ADME 2.12 RED STOP BAR CROSSING PROCEDURES

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ADME 2.12 RED STOP BAR CROSSING PROCEDURES

Guidelines for aerodrome planning without taxiways crossing runways shall be the future aim to eliminate one of the main contributors to runway incursion. In particular when existing aerodromes are expanded strict guidelines to avoid construction of critical areas should become applicable.

Environment protection procedures at aerodromes must be reassessed, in order to consider the impact on runway operations and risk for runway incursion.

Wherever complex aerodrome layout, runway-crossing taxiways or known areas of danger (hot spots) exist adequate tools (e. g. SMR, A-SMGCS, stop bars, etc.) should be provided to increase controller, pilot and driver awareness.

IFATCA should support IFALPA policy and never instruct an aircraft to cross a red stop bar. The stop bar should be switched off rather than be crossed at red.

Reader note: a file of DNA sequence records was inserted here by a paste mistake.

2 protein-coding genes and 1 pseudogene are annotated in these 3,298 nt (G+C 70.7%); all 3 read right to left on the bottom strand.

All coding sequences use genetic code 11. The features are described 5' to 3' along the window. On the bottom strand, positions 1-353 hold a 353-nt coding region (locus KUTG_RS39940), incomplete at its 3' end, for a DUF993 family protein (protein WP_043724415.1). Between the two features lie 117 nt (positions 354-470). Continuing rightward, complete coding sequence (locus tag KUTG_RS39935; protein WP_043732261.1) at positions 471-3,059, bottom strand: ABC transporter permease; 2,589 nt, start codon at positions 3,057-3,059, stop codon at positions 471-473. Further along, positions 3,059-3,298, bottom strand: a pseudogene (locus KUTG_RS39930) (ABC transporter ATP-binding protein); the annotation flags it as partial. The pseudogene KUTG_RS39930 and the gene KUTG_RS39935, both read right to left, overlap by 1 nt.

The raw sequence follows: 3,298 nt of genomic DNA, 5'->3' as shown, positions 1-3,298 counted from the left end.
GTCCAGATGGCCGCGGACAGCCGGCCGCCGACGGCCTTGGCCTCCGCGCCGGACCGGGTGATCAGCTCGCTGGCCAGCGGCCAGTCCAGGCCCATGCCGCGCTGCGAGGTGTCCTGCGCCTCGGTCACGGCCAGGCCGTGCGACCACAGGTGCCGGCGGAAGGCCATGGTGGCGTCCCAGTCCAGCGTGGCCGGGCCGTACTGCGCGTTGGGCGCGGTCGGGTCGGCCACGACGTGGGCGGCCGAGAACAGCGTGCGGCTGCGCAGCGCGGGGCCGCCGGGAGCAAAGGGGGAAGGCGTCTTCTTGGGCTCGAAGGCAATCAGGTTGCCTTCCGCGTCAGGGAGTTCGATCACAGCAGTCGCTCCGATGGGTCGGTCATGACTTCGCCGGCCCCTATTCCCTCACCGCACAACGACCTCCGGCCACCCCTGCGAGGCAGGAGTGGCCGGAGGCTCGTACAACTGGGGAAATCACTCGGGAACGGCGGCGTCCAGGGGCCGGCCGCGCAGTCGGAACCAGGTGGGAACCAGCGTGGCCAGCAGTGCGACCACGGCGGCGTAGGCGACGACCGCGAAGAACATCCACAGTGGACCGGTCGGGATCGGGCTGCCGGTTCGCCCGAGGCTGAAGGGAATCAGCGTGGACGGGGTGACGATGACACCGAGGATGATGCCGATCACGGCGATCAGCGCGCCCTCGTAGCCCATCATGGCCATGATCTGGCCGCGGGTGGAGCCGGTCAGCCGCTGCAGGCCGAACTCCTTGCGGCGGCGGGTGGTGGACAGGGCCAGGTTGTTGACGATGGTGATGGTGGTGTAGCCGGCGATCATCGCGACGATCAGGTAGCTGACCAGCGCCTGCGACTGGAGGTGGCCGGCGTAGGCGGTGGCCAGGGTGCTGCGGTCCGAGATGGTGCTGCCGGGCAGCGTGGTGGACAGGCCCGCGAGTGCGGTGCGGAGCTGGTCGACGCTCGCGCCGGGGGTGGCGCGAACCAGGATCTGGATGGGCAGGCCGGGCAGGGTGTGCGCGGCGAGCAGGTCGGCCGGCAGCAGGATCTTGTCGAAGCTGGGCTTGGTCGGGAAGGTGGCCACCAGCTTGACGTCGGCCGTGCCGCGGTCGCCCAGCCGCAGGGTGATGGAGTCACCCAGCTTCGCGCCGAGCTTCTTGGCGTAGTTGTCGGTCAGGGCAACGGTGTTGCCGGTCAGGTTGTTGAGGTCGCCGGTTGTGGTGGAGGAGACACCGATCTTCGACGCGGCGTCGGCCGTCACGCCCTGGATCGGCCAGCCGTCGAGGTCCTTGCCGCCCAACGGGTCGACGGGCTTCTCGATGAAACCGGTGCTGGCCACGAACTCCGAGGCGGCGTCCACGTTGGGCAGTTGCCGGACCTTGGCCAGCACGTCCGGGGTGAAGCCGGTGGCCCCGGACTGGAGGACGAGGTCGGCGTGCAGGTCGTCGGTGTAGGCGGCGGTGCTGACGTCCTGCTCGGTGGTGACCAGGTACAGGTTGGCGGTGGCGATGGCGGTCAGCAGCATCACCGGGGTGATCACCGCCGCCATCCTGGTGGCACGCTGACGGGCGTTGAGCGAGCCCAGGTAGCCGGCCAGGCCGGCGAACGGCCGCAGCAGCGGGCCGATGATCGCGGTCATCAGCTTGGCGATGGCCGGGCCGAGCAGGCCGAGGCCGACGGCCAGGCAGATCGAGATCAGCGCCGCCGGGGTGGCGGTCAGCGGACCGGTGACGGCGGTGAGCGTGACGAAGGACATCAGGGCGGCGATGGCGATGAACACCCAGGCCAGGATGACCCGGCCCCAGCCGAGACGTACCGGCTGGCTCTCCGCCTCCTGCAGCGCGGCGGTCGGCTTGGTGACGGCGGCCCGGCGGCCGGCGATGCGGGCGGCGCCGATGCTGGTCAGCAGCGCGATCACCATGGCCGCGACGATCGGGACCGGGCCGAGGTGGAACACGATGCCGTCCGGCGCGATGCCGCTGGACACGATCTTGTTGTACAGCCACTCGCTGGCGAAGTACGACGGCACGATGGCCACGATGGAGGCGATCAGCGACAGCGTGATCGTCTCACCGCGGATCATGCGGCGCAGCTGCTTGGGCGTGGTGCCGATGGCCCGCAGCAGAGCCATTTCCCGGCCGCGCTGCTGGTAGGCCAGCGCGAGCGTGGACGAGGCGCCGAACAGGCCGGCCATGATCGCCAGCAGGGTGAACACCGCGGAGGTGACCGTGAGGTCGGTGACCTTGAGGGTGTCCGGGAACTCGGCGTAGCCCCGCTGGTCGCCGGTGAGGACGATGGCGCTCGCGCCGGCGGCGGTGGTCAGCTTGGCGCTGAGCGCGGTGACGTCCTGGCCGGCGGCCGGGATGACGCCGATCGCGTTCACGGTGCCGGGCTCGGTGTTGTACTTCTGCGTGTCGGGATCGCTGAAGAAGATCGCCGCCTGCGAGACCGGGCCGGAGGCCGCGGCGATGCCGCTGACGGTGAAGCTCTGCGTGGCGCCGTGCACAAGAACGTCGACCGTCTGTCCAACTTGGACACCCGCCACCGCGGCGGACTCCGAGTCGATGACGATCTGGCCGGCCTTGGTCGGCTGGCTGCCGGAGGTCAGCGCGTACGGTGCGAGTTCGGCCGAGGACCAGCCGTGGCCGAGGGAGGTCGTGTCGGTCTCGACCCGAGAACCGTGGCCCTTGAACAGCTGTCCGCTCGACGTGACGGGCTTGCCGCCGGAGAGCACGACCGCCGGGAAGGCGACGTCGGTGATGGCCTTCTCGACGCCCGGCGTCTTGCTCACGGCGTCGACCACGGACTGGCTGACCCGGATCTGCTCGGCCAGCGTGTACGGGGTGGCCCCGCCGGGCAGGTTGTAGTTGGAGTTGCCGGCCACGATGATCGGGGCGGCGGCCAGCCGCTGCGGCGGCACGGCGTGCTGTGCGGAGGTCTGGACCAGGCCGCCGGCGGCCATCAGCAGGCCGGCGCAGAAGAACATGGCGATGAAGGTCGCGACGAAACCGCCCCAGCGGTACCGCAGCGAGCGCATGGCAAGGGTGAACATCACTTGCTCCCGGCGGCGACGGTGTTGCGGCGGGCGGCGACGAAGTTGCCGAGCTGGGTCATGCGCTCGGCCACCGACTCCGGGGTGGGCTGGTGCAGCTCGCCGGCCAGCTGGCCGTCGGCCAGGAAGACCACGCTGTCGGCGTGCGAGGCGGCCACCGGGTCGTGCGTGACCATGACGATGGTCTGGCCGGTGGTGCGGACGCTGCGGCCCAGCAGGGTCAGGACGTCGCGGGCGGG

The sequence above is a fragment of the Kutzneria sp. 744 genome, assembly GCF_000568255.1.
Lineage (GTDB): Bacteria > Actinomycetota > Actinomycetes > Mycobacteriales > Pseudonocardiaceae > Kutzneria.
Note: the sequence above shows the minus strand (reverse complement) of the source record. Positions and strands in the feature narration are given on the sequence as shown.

IFATCA Policy is:

Stop bars shall be switched on to indicate that all traffic shall stop. Stop bars shall be switched off to indicate that traffic may proceed, when so authorized by the aerodrome control tower.

Contingency procedures should be available for stop bar malfunction.

The ICAO provisions for stop bar related procedures should be made consistent and unambiguous in all relevant ICAO documents.


See: WP 87 Kaohsiung – 2006 and WP 88 – Dubrovnik 2009

IFATCA Policy is:

The stop bar HMI design, location, implementation and automation should prevent an unacceptable increase of workload, distraction and head down operations.


See: Resolution BC1 – WP 82 – Punta Cana 2010

IFATCA Policy is:

The operation of stop bars 24 hours a day is supported by IFATCA provided that the design and implementation of stop bars support operations at any traffic volumes.


See: Resolution BC2 – WP 82 – Punta Cana 2010

 

Last Update: July 17, 2020  

November 4, 2019   64   Jean-Francois Lepage    ADME    

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